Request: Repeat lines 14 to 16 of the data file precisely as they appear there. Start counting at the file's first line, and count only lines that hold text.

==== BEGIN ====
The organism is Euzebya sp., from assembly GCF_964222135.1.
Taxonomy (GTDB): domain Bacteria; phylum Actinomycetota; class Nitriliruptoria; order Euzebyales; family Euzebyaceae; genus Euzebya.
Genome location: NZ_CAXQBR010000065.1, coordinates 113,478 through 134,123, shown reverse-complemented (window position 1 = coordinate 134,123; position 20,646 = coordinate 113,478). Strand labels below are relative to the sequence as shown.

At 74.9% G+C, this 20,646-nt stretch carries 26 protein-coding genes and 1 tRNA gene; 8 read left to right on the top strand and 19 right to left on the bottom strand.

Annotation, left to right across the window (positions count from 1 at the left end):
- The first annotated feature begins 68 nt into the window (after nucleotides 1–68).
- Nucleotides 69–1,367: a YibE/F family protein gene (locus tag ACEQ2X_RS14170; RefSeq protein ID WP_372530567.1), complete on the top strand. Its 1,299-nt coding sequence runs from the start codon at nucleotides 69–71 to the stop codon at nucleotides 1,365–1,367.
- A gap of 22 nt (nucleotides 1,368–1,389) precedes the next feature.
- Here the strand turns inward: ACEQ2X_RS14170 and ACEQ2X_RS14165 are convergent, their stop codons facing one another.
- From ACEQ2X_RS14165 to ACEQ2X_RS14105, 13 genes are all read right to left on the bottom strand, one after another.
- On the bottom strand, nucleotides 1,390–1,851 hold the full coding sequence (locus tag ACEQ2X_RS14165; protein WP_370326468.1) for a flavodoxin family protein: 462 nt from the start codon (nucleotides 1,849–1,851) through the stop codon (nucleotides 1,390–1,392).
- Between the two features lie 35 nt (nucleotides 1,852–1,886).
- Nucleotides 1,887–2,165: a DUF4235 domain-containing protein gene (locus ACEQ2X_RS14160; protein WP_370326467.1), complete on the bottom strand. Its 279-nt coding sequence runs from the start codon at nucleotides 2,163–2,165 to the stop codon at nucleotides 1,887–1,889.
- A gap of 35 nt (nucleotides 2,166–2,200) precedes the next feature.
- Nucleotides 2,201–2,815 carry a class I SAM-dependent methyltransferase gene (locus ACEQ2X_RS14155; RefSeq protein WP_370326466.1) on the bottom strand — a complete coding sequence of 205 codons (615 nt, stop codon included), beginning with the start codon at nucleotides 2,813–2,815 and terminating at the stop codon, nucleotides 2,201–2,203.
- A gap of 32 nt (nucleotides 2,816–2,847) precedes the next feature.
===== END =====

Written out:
- A gap of 35 nt (nucleotides 2,166–2,200) precedes the next feature.
- Nucleotides 2,201–2,815 carry a class I SAM-dependent methyltransferase gene (locus ACEQ2X_RS14155; RefSeq protein WP_370326466.1) on the bottom strand — a complete coding sequence of 205 codons (615 nt, stop codon included), beginning with the start codon at nucleotides 2,813–2,815 and terminating at the stop codon, nucleotides 2,201–2,203.
- A gap of 32 nt (nucleotides 2,816–2,847) precedes the next feature.